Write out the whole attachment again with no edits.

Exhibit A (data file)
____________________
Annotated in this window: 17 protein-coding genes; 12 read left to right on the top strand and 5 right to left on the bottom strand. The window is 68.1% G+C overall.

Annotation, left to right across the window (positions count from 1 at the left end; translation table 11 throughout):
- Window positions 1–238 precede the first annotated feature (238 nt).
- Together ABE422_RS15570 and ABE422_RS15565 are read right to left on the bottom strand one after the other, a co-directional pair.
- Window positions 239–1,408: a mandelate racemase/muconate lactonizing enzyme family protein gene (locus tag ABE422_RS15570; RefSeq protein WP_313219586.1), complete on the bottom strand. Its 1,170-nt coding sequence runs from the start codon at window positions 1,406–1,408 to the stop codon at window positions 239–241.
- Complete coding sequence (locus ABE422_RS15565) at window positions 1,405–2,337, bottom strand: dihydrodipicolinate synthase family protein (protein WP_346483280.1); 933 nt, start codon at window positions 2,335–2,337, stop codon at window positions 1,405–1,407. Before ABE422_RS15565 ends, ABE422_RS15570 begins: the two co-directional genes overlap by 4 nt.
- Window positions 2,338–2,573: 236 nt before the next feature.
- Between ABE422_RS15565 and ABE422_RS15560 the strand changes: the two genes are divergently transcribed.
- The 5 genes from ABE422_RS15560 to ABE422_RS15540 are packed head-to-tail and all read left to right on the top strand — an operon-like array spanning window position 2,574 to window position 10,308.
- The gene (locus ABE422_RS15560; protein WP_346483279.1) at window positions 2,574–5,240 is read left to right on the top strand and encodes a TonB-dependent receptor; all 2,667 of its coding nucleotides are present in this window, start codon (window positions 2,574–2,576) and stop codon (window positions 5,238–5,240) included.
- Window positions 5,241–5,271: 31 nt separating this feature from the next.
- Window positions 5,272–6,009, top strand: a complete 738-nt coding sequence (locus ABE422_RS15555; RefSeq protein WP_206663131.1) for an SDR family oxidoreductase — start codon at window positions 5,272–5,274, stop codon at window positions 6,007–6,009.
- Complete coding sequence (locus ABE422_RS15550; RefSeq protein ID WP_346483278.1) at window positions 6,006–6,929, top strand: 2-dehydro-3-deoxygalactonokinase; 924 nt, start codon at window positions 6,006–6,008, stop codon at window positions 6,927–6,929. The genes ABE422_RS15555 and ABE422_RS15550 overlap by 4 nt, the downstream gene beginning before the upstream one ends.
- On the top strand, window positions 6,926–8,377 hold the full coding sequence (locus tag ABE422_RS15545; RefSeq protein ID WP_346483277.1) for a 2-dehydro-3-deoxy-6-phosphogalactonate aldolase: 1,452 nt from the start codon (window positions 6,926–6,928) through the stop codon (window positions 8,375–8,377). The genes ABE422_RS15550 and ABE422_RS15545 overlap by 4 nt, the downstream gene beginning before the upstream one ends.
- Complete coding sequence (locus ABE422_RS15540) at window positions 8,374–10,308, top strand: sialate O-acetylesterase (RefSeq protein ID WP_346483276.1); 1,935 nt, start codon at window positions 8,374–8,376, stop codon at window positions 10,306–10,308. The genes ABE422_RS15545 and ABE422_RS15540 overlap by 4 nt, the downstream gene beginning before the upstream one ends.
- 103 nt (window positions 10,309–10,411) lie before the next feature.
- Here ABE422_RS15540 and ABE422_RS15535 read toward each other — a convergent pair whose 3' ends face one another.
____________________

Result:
Annotated in this window: 17 protein-coding genes; 12 read left to right on the top strand and 5 right to left on the bottom strand. The window is 68.1% G+C overall.

Annotation, left to right across the window (positions count from 1 at the left end; translation table 11 throughout):
- Window positions 1–238 precede the first annotated feature (238 nt).
- Together ABE422_RS15570 and ABE422_RS15565 are read right to left on the bottom strand one after the other, a co-directional pair.
- Window positions 239–1,408: a mandelate racemase/muconate lactonizing enzyme family protein gene (locus tag ABE422_RS15570; RefSeq protein WP_313219586.1), complete on the bottom strand. Its 1,170-nt coding sequence runs from the start codon at window positions 1,406–1,408 to the stop codon at window positions 239–241.
- Complete coding sequence (locus ABE422_RS15565) at window positions 1,405–2,337, bottom strand: dihydrodipicolinate synthase family protein (protein WP_346483280.1); 933 nt, start codon at window positions 2,335–2,337, stop codon at window positions 1,405–1,407. Before ABE422_RS15565 ends, ABE422_RS15570 begins: the two co-directional genes overlap by 4 nt.
- Window positions 2,338–2,573: 236 nt before the next feature.
- Between ABE422_RS15565 and ABE422_RS15560 the strand changes: the two genes are divergently transcribed.
- The 5 genes from ABE422_RS15560 to ABE422_RS15540 are packed head-to-tail and all read left to right on the top strand — an operon-like array spanning window position 2,574 to window position 10,308.
- The gene (locus ABE422_RS15560; protein WP_346483279.1) at window positions 2,574–5,240 is read left to right on the top strand and encodes a TonB-dependent receptor; all 2,667 of its coding nucleotides are present in this window, start codon (window positions 2,574–2,576) and stop codon (window positions 5,238–5,240) included.
- Window positions 5,241–5,271: 31 nt separating this feature from the next.
- Window positions 5,272–6,009, top strand: a complete 738-nt coding sequence (locus ABE422_RS15555; RefSeq protein WP_206663131.1) for an SDR family oxidoreductase — start codon at window positions 5,272–5,274, stop codon at window positions 6,007–6,009.
- Complete coding sequence (locus ABE422_RS15550; RefSeq protein ID WP_346483278.1) at window positions 6,006–6,929, top strand: 2-dehydro-3-deoxygalactonokinase; 924 nt, start codon at window positions 6,006–6,008, stop codon at window positions 6,927–6,929. The genes ABE422_RS15555 and ABE422_RS15550 overlap by 4 nt, the downstream gene beginning before the upstream one ends.
- On the top strand, window positions 6,926–8,377 hold the full coding sequence (locus tag ABE422_RS15545; RefSeq protein ID WP_346483277.1) for a 2-dehydro-3-deoxy-6-phosphogalactonate aldolase: 1,452 nt from the start codon (window positions 6,926–6,928) through the stop codon (window positions 8,375–8,377). The genes ABE422_RS15550 and ABE422_RS15545 overlap by 4 nt, the downstream gene beginning before the upstream one ends.
- Complete coding sequence (locus ABE422_RS15540) at window positions 8,374–10,308, top strand: sialate O-acetylesterase (RefSeq protein ID WP_346483276.1); 1,935 nt, start codon at window positions 8,374–8,376, stop codon at window positions 10,306–10,308. The genes ABE422_RS15545 and ABE422_RS15540 overlap by 4 nt, the downstream gene beginning before the upstream one ends.
- 103 nt (window positions 10,309–10,411) lie before the next feature.
- Here ABE422_RS15540 and ABE422_RS15535 read toward each other — a convergent pair whose 3' ends face one another.